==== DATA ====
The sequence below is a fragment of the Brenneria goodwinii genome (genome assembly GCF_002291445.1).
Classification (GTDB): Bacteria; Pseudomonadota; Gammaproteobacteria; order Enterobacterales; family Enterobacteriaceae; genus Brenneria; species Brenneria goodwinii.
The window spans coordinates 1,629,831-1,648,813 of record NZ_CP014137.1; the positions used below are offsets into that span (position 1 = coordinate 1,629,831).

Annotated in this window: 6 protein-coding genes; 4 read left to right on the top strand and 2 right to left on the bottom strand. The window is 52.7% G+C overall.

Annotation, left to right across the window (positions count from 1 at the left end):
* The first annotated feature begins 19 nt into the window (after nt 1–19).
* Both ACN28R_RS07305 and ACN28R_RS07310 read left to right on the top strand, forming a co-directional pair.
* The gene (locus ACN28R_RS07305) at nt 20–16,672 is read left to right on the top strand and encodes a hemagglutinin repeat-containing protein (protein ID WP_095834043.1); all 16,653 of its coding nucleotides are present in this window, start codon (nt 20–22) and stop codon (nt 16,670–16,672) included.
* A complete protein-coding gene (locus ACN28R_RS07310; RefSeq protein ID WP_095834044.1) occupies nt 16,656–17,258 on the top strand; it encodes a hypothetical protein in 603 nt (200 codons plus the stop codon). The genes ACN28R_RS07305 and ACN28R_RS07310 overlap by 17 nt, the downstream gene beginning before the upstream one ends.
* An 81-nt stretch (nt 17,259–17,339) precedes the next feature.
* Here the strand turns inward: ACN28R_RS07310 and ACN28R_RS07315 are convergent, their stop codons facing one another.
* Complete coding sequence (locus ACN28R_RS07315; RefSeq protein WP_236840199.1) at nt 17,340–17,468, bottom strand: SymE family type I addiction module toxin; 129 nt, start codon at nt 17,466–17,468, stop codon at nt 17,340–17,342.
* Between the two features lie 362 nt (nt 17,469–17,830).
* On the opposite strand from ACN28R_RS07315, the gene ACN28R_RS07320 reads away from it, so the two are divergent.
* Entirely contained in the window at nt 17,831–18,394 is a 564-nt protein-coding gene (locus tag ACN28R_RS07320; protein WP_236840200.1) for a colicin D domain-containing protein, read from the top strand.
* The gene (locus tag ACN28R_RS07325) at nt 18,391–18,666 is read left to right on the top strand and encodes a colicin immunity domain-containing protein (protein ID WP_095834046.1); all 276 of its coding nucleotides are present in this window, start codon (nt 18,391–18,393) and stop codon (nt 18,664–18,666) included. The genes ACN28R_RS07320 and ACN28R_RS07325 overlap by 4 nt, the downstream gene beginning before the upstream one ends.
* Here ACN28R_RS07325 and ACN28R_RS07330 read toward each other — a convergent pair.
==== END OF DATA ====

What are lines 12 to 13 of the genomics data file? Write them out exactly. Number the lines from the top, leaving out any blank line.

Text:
* Complete coding sequence (locus ACN28R_RS07315; RefSeq protein WP_236840199.1) at nt 17,340–17,468, bottom strand: SymE family type I addiction module toxin; 129 nt, start codon at nt 17,466–17,468, stop codon at nt 17,340–17,342.
* Between the two features lie 362 nt (nt 17,469–17,830).